6/13/2013 | By Carisa Chappell
After discovering that 85 percent of the energy used within its shopping centers came from tenants, Kimco Realty Corp. (NYSE: KIM) is starting a pilot program at one if its malls to reduce energy usage in tenant-occupied spaces.
Kimco on June 13 announced a partnership with the Pacific Gas & Electric Company (PG&E), seeking to identify ways to improve the efficiency of leased retail spaces. Other goals of the initiative include helping to identify and eliminate barriers to investments in energy-efficiency improvements by tenants.
The program is believed to be the first of its kind, according to Will Teichman, director of sustainability for the retail REIT.
“Particularly in the retail sector of commercial real estate, there’s been a lack of focus on energy efficiency in smaller tenant spaces," he said.
Kimco has been collecting energy usage data since 2010 when it launched its Corporate Responsibility Program. As a result of that data collection, Teichman said it became clear that Kimco’s tenants are the primary users of energy, as opposed to the energy used in common areas throughout the property.
Consequently, Teichman said Kimco is trying to break down some of the traditional barriers between landlords and tenants. Namely, Kimco is encouraging them to share information about their energy usage. Teichman spent the day of the announcement at Westlake Shopping Center in Dale City, Calif., where the pilot program was launched. He said he’s been talking to tenants and getting releases signed for the sharing of data.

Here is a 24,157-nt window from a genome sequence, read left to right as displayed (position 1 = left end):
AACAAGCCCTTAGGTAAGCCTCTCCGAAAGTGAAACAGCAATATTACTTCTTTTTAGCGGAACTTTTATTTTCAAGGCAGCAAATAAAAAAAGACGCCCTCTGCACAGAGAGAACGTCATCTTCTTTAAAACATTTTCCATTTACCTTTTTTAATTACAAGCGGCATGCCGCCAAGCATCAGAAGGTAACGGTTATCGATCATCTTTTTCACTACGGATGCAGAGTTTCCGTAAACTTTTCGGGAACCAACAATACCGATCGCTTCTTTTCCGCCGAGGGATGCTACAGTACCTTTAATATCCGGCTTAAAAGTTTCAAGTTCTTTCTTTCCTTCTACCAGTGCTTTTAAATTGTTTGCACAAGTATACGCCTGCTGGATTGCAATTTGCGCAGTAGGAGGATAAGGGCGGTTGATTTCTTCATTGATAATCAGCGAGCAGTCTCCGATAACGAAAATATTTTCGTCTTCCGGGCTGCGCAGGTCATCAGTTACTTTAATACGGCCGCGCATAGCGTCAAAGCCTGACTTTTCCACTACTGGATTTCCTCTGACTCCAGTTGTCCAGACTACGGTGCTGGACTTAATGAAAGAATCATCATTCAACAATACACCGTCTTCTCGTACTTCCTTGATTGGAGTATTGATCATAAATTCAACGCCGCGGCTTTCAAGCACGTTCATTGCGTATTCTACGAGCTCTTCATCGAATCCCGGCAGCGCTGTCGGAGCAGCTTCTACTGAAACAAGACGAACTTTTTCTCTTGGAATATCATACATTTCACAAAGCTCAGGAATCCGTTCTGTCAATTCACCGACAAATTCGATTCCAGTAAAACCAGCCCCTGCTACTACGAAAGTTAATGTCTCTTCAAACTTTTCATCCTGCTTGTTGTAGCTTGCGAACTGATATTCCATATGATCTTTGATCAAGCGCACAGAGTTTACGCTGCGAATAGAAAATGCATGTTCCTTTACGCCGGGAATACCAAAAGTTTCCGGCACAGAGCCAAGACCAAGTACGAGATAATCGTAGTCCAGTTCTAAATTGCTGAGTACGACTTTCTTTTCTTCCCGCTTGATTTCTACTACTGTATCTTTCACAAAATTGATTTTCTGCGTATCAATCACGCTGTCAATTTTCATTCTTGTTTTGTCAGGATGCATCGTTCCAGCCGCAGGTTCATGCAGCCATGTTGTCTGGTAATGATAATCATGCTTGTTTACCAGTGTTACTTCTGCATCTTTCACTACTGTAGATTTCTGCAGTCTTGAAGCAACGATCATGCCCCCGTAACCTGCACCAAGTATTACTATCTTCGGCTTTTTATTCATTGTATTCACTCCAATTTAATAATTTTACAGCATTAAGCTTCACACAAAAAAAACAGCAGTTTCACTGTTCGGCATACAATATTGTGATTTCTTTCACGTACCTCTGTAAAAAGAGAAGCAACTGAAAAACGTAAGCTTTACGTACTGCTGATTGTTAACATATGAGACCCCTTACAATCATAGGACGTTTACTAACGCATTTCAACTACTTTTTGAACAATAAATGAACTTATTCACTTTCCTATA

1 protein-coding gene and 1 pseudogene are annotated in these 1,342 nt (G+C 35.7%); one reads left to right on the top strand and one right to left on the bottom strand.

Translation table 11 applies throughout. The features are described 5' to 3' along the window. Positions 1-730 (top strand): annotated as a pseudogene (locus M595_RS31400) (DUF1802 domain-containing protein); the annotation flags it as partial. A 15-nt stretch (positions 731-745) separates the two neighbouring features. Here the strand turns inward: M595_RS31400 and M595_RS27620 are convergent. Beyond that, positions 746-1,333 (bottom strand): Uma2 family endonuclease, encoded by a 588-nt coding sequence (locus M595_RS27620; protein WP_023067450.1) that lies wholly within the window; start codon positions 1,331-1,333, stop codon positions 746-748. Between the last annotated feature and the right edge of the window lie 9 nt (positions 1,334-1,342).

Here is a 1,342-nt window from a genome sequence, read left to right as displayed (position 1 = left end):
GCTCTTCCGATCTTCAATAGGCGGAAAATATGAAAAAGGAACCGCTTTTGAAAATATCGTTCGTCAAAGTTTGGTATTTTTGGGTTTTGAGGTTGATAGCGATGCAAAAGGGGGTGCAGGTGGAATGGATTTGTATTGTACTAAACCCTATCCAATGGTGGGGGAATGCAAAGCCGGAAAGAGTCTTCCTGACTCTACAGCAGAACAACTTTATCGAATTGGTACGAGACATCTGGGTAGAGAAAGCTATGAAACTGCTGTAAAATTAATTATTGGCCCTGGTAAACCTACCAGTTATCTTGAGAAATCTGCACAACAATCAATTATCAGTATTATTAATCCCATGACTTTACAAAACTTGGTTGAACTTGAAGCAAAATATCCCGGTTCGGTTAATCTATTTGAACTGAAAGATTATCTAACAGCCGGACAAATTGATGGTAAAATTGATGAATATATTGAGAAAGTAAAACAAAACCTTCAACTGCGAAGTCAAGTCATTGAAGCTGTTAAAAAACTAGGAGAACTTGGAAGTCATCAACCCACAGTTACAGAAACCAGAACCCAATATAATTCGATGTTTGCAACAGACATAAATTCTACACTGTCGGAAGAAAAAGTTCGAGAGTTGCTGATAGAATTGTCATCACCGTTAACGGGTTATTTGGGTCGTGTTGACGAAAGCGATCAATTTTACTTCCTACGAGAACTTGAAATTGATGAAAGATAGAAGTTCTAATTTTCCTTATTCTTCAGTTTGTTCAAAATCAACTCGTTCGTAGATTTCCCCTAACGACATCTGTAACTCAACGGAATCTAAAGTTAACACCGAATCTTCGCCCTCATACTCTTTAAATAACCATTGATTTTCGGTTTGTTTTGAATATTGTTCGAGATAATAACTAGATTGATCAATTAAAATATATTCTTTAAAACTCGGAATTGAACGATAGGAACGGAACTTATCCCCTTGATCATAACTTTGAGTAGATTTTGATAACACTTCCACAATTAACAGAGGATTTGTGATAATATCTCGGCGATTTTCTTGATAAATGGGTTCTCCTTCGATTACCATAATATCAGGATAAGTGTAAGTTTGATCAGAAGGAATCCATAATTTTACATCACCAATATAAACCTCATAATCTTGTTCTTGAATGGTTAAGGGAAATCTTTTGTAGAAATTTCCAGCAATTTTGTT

Smaller retail tenants tend to lack knowledge of how to improve their efficiency, according to Teichman.
“They’ve got a lot of different things on their plate. They are more focused on selling inventory in their stores,” he said.
Teichman added that under a triple net lease structure, tenants pay their bills directly to utility companies. Therefore, it’s harder for the landlords to manage usage.
Kimco plans to spend the year conducting an in-depth analysis of energy usage at the Westlake site.
“That’s going to take a fairly significant amount of time this year. By the end of the year, we want to have a list of potential energy efficient improvements. Then, we’ll start to move forward to implementing the program in 2014 and will look to repeat it in other types of centers in the PG&E territory,” he said.